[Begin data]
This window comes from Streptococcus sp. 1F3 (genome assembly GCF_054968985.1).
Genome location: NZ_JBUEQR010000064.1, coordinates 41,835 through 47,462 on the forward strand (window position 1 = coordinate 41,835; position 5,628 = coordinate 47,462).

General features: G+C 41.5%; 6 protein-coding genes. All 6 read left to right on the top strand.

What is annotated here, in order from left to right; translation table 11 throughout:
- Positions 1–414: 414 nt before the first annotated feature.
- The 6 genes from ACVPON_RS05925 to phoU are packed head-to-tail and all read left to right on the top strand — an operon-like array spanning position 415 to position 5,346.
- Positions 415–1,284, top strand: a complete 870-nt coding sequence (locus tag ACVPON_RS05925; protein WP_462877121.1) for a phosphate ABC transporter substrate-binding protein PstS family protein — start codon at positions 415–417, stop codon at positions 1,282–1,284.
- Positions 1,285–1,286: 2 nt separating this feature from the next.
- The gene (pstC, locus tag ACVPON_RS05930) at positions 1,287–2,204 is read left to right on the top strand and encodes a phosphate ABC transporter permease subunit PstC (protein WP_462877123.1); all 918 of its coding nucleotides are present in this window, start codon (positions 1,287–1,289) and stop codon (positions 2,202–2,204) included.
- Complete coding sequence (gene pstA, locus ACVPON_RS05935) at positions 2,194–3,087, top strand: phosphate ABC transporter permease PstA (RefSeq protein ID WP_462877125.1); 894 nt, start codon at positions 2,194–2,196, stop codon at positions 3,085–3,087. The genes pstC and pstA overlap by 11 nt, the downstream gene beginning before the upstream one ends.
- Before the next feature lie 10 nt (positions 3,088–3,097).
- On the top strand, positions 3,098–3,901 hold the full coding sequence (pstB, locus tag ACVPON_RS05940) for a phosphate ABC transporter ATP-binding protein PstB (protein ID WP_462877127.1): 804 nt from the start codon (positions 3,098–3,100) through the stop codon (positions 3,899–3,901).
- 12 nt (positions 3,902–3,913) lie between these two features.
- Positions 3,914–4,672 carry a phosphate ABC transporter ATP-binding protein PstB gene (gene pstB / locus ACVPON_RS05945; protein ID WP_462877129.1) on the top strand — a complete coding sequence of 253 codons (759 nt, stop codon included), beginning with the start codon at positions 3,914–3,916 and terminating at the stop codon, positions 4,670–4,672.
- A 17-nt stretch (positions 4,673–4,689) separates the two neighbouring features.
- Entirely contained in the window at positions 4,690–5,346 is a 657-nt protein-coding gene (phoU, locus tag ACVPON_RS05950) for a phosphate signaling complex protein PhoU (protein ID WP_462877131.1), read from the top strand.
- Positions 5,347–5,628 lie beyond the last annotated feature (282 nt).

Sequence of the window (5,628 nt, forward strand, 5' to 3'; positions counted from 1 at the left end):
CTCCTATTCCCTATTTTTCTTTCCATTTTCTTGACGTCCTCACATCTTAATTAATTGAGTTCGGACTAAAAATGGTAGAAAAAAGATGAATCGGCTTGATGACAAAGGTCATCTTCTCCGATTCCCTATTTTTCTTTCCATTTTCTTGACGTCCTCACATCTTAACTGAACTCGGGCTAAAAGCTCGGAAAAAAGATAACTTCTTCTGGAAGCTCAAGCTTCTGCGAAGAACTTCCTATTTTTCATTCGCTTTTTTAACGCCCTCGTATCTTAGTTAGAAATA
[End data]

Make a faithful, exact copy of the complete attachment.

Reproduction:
This window comes from Streptococcus sp. 1F3 (genome assembly GCF_054968985.1).
Genome location: NZ_JBUEQR010000064.1, coordinates 41,835 through 47,462 on the forward strand (window position 1 = coordinate 41,835; position 5,628 = coordinate 47,462).

General features: G+C 41.5%; 6 protein-coding genes. All 6 read left to right on the top strand.

What is annotated here, in order from left to right; translation table 11 throughout:
- Positions 1–414: 414 nt before the first annotated feature.
- The 6 genes from ACVPON_RS05925 to phoU are packed head-to-tail and all read left to right on the top strand — an operon-like array spanning position 415 to position 5,346.
- Positions 415–1,284, top strand: a complete 870-nt coding sequence (locus tag ACVPON_RS05925; protein WP_462877121.1) for a phosphate ABC transporter substrate-binding protein PstS family protein — start codon at positions 415–417, stop codon at positions 1,282–1,284.
- Positions 1,285–1,286: 2 nt separating this feature from the next.
- The gene (pstC, locus tag ACVPON_RS05930) at positions 1,287–2,204 is read left to right on the top strand and encodes a phosphate ABC transporter permease subunit PstC (protein WP_462877123.1); all 918 of its coding nucleotides are present in this window, start codon (positions 1,287–1,289) and stop codon (positions 2,202–2,204) included.
- Complete coding sequence (gene pstA, locus ACVPON_RS05935) at positions 2,194–3,087, top strand: phosphate ABC transporter permease PstA (RefSeq protein ID WP_462877125.1); 894 nt, start codon at positions 2,194–2,196, stop codon at positions 3,085–3,087. The genes pstC and pstA overlap by 11 nt, the downstream gene beginning before the upstream one ends.
- Before the next feature lie 10 nt (positions 3,088–3,097).
- On the top strand, positions 3,098–3,901 hold the full coding sequence (pstB, locus tag ACVPON_RS05940) for a phosphate ABC transporter ATP-binding protein PstB (protein ID WP_462877127.1): 804 nt from the start codon (positions 3,098–3,100) through the stop codon (positions 3,899–3,901).
- 12 nt (positions 3,902–3,913) lie between these two features.
- Positions 3,914–4,672 carry a phosphate ABC transporter ATP-binding protein PstB gene (gene pstB / locus ACVPON_RS05945; protein ID WP_462877129.1) on the top strand — a complete coding sequence of 253 codons (759 nt, stop codon included), beginning with the start codon at positions 3,914–3,916 and terminating at the stop codon, positions 4,670–4,672.
- A 17-nt stretch (positions 4,673–4,689) separates the two neighbouring features.
- Entirely contained in the window at positions 4,690–5,346 is a 657-nt protein-coding gene (phoU, locus tag ACVPON_RS05950) for a phosphate signaling complex protein PhoU (protein ID WP_462877131.1), read from the top strand.
- Positions 5,347–5,628 lie beyond the last annotated feature (282 nt).

Sequence of the window (5,628 nt, forward strand, 5' to 3'; positions counted from 1 at the left end):
CTCCTATTCCCTATTTTTCTTTCCATTTTCTTGACGTCCTCACATCTTAATTAATTGAGTTCGGACTAAAAATGGTAGAAAAAAGATGAATCGGCTTGATGACAAAGGTCATCTTCTCCGATTCCCTATTTTTCTTTCCATTTTCTTGACGTCCTCACATCTTAACTGAACTCGGGCTAAAAGCTCGGAAAAAAGATAACTTCTTCTGGAAGCTCAAGCTTCTGCGAAGAACTTCCTATTTTTCATTCGCTTTTTTAACGCCCTCGTATCTTAGTTAGAAATA